Elvina White, a Muslim, Seeks Fight on Matchroom Boxing Card in Saudi Arabia
By David A. Avila
“Ich mochte in Saudia Arabia kampfen!” says Austria’s Elvina White.
Translated from German it means “I want to fight in Saudi Arabia.”
In less than a month a monstrous fight card takes place in Saudi Arabia featuring heavyweight champion Andy Ruiz against former champion Anthony Joshua on Dec. 2. It also presents an opportunity for a Muslim woman to showcase her fighting skills.
“I’m Muslim,” said White, who was born and raised in Austria but whose family migrated from Bosnia during a deadly civil war that erupted in the early 1990s. “I would love to be on the undercard in December. Saudi Arabia is changing their laws. I’m Muslim myself and I understand the culture.”
White, 25, made her professional debut two years ago at Tunica, Mississippi where she defeated veteran Tammy Franks. It was a long journey for the Austrian to even make it to the U.S.
It all started for White as a teen who had a restless spirit and displayed a penchant for athletics.
“I was 14 basically and I ended up in a police station. I was always playing outside on the streets and playing soccer,” said White, adding that she sometimes got into trouble. “I was 14 and a police officer took me to a boxing gym. I went into the gym and began hitting the bag and two weeks later had my first boxing match.”
Putting on the boxing gloves seemed to fit White perfectly and soon she was a regular in the boxing gym. She eagerly sought to fight more and more matches and eventually fought her way to become Austria’s national amateur champion.
Next, the Austrian champion sought recognition but in the professional world. In her mind there was only one place she could gain world recognition and that was in America.
“As I grew older with a little bit of money I bought a ticket to New York. The journey started from there,” said White who in her early 20s landed at the New York Athletic Club. “I always dreamt of becoming a professional boxer and bettering my skills.”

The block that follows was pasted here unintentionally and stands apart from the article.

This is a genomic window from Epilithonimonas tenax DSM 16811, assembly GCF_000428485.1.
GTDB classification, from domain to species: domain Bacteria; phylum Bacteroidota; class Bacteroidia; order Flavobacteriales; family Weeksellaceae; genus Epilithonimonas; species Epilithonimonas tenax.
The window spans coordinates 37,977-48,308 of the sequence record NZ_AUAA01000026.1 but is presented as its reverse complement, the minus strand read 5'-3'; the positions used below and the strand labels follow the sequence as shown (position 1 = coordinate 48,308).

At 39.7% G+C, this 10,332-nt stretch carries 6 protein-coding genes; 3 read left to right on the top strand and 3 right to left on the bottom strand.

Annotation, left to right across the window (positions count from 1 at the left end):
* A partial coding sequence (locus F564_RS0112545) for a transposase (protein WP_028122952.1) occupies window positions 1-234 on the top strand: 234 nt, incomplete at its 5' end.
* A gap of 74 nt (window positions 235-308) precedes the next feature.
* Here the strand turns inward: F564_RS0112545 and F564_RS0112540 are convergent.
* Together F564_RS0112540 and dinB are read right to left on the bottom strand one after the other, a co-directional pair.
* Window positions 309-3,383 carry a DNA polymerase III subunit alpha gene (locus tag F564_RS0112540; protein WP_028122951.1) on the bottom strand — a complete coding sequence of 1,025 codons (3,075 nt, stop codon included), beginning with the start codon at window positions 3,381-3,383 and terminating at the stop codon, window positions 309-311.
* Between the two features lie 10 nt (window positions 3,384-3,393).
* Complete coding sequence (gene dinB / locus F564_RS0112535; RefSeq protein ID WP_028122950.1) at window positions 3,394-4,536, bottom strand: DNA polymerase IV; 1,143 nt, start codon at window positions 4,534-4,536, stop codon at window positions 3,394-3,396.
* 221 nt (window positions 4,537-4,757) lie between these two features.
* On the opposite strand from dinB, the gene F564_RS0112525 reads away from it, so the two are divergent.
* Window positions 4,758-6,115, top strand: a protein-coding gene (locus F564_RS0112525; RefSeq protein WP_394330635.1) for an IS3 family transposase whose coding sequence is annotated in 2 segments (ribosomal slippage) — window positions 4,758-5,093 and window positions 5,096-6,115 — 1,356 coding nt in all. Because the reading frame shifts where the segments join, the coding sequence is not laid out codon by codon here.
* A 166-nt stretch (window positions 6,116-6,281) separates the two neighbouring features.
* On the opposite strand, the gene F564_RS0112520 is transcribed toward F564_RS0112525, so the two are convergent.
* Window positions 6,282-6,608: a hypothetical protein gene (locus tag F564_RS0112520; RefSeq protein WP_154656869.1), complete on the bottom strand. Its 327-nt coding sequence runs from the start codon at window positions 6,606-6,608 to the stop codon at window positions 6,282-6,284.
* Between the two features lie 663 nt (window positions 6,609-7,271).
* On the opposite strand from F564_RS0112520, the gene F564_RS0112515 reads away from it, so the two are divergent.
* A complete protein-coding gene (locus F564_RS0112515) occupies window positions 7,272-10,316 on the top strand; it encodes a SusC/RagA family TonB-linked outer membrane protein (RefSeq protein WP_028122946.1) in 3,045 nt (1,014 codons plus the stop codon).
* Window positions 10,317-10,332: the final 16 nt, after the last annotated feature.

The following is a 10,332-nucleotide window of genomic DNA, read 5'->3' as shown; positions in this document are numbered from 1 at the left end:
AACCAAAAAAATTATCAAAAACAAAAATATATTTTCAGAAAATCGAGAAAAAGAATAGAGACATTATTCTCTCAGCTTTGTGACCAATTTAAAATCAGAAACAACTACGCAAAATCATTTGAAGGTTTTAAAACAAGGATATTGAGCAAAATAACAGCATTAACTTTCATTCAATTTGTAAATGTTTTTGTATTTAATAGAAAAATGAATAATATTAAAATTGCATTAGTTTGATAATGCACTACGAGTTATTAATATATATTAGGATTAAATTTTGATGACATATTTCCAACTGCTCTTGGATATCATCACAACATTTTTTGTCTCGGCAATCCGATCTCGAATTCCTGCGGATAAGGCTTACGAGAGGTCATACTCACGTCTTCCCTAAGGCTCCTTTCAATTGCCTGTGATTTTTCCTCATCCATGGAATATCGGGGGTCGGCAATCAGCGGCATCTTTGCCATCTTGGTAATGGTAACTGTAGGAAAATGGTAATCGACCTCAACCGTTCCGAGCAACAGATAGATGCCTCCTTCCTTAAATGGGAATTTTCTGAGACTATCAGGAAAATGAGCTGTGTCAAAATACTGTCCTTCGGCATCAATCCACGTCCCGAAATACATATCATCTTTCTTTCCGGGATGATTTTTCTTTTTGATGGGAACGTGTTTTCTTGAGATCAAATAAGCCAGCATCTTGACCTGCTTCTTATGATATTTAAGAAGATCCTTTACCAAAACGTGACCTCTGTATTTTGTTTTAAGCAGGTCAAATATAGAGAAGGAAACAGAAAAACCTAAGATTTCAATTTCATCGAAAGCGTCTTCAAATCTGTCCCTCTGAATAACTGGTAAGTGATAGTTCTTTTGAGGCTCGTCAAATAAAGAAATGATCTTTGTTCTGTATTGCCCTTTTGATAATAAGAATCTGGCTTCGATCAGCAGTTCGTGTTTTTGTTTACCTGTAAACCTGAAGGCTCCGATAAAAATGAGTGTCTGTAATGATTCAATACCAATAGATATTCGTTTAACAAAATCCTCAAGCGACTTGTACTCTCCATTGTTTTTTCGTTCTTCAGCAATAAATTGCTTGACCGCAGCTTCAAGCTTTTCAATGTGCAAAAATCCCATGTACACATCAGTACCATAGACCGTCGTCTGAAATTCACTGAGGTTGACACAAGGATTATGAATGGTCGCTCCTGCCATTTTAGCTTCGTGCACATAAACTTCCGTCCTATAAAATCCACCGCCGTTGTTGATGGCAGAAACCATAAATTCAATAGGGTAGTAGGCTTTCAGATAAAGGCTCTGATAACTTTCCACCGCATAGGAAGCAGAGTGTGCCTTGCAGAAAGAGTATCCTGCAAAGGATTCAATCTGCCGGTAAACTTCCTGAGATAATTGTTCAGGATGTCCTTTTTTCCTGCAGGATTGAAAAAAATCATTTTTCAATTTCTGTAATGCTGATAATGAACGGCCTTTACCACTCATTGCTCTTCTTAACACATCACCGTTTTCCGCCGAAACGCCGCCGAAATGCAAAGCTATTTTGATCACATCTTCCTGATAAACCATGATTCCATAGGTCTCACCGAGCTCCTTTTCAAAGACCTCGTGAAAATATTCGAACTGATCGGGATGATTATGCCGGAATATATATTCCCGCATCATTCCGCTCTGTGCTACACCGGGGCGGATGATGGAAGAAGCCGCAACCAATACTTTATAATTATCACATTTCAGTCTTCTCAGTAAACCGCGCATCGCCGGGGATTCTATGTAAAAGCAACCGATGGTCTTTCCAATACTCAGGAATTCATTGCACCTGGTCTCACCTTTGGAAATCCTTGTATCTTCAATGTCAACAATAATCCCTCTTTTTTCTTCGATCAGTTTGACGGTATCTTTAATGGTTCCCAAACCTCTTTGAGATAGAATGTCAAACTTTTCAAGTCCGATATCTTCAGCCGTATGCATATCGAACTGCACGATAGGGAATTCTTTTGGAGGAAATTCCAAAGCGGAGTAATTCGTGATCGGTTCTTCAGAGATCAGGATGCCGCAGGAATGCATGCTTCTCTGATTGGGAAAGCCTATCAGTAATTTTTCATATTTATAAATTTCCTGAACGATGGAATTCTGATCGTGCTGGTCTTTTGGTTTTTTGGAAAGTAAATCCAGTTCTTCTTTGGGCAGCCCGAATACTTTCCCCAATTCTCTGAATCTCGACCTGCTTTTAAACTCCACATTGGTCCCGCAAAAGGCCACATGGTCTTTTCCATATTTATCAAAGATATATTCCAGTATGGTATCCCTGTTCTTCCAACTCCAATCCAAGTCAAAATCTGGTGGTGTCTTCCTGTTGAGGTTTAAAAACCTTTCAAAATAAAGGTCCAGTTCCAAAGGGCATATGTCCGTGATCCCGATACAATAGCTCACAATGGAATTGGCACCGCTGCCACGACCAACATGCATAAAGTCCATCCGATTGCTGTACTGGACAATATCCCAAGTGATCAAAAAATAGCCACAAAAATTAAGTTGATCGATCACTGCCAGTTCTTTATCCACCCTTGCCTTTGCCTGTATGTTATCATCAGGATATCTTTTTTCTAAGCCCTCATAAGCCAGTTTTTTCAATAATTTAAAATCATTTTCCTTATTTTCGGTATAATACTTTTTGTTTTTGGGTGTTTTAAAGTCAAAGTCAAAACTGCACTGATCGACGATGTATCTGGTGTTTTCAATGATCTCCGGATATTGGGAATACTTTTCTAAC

White had established her first step.
Road to Prizefighting
Soon after hearing advice from friends White moved from New York City to Los Angeles. It’s where she was introduced to world famous boxing trainer Buddy McGirt.
“Somebody told me if you want to turn professional you need to go to the West Coast. That’s what I did. I met Buddy, he was training Sergey Lipinets (former super lightweight world titlist). I showed up every day and when he was showing Sergey what to do, I was listening and it made sense to me,” said White. “I didn’t know who he was (McGirt). I said basically you are going to be my trainer now.”
The two hit it off.
McGirt was in the Austrian’s corner when she fought Mexico’s Annette Pabello and later Texas southpaw Jasmine Clarkson, a former foe of Ireland’s great Katie Taylor. White defeated both at the Avalon Theater on the 360 Promotions boxing card in 2018.
“Elvina has gone through a lot to get here,” said Tom Loeffler, president of 360 Promotions and advisor to super stars Gennady “GGG” Golovkin and Cecilia Braekhus. “She has a lot of tenacity and doesn’t give up.”
For White, though victorious in both fights and still undefeated after three pro fights, sees room for improvement
“Details, that’s the big difference between European and U.S. boxing. The sweet science you learn in America it takes years to learn. It takes so much time and repetition. That’s what I enjoy and love,” exclaims White who speaks four languages.
White believes she is still early in the stages of learning the art of boxing and all of its intricacies. She also realizes that as a woman barriers exist all over the world when it comes to female prizefighting.
“It has been very difficult. Whatever it takes or how long for me to get where I want to be I will do it. I’m not going to stop working. I’m going to get it,” said White.
Recently, when the Southern California-based White heard that the men’s heavyweight world championship was headed for Saudi Arabia, it sparked her to action. She soon discovered that Matchroom Boxing’s Eddie Hearn was organizing the boxing card and it seemed to White a Muslim female prizefighter would fit perfectly.
Saudi Arabia has adopted a blueprint called Saudi Vision 2030 to move the country economically into more diversified directions and that includes more tourism. The heavyweight rematch between Ruiz and Joshua is one of the results of the change in the Muslim country.
White sees an opportunity to become the first Muslim female boxer to perform on Saudi soil. It’s a dream she respectfully hopes will be considered by Matchroom Boxing’s Hearn.
“How amazing and game changing if a female would fight on this card,” says White excitedly. “It would be mind-blowing.”
As the child of Bosnian parents would say in their language:
“Hocu da se borim u Saudi Arabia,” said White in Bosnian. “I want to fight in Saudi Arabia.”
(Photo by Tom Hogan/Hogan Photos)